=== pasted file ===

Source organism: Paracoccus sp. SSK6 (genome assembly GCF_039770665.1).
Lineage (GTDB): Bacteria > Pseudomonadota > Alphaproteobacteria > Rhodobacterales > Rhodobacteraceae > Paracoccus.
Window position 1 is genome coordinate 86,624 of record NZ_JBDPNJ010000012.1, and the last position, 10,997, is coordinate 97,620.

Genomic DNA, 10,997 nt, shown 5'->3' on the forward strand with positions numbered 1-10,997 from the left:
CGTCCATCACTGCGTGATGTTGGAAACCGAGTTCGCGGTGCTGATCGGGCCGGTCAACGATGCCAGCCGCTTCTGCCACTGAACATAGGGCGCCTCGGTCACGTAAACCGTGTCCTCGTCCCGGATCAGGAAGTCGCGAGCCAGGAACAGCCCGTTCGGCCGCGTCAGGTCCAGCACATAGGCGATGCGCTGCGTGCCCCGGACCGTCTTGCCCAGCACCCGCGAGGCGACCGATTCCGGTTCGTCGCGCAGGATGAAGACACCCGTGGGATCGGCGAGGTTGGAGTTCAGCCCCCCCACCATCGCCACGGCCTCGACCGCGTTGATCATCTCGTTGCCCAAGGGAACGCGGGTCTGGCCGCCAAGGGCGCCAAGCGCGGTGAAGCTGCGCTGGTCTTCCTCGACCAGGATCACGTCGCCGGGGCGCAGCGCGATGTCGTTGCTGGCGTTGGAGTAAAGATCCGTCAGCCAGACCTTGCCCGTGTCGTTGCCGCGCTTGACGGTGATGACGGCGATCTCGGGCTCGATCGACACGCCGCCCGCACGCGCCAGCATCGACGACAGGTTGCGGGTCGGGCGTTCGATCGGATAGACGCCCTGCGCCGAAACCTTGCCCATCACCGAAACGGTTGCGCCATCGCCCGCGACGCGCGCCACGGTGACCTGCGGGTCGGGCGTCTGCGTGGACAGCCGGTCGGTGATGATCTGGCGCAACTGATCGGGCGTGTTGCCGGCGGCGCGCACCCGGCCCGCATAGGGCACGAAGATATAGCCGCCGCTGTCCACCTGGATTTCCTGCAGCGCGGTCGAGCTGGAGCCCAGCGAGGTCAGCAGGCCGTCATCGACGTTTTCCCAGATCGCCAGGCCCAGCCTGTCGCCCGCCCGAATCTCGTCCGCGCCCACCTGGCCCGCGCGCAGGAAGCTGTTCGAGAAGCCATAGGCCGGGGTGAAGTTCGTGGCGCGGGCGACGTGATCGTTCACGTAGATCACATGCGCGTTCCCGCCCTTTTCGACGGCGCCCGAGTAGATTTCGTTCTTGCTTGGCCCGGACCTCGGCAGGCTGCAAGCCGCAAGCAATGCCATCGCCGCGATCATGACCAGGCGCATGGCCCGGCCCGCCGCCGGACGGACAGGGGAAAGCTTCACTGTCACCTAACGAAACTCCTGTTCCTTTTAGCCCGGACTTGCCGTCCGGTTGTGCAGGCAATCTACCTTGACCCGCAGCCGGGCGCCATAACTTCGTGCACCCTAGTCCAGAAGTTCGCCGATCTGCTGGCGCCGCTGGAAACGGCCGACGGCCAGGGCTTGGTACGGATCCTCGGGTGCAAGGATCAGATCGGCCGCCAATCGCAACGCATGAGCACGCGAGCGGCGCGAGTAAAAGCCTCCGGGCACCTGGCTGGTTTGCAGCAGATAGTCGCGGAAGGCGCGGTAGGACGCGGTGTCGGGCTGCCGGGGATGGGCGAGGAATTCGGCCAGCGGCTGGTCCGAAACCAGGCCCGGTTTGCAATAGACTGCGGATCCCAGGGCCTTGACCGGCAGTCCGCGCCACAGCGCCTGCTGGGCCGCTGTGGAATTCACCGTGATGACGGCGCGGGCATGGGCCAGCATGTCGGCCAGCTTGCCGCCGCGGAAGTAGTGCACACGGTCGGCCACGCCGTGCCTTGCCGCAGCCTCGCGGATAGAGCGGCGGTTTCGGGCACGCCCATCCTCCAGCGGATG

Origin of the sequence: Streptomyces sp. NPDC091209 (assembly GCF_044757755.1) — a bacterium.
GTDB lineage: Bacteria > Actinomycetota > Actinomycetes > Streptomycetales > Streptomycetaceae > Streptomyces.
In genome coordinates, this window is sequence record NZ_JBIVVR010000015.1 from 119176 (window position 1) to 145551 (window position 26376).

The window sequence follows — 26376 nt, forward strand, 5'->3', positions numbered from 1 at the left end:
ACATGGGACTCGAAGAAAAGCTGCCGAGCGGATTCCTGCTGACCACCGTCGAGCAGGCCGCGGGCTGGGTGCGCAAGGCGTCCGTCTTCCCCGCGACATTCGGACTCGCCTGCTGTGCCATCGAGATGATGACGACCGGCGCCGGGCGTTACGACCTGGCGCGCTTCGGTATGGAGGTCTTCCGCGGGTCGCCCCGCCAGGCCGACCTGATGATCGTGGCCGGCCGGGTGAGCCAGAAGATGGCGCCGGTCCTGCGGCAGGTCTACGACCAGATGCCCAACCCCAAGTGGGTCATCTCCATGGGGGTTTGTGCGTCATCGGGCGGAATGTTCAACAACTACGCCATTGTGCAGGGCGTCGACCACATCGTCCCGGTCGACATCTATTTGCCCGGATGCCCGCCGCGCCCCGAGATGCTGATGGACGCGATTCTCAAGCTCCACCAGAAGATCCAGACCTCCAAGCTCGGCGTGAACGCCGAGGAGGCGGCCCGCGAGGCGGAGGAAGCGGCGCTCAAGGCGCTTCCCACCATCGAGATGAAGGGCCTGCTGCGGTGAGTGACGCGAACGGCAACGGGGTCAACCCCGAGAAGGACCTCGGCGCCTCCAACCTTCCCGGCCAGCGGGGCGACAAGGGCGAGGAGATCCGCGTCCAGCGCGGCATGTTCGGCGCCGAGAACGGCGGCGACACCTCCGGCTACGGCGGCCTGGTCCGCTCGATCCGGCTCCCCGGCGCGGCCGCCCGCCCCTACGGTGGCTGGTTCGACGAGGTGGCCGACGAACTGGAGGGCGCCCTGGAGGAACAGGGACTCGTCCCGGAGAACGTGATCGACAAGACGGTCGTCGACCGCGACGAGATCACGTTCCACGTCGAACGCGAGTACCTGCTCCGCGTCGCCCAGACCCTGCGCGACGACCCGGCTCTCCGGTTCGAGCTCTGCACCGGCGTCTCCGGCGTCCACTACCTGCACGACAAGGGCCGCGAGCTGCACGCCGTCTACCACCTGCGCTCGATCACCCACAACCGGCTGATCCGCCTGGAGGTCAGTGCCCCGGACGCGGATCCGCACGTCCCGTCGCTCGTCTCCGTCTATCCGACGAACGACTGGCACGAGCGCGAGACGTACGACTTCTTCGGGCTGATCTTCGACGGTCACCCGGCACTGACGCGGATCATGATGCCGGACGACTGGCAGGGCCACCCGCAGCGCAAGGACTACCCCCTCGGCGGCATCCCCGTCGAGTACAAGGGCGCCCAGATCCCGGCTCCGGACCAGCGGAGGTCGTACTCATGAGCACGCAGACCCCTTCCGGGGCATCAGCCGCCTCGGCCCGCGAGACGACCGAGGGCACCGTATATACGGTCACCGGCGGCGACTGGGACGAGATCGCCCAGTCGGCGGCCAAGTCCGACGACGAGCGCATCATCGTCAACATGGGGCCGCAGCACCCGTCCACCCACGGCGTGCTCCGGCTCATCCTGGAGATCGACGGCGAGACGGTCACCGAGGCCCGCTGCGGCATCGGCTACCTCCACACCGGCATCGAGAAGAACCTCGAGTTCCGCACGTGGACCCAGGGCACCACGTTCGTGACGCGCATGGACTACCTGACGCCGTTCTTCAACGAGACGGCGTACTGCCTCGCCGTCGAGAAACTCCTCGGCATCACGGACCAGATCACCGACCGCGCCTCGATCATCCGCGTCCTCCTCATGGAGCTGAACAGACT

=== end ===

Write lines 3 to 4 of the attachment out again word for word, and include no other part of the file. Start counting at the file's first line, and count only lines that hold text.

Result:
Window position 1 is genome coordinate 86,624 of record NZ_JBDPNJ010000012.1, and the last position, 10,997, is coordinate 97,620.

Genomic DNA, 10,997 nt, shown 5'->3' on the forward strand with positions numbered 1-10,997 from the left: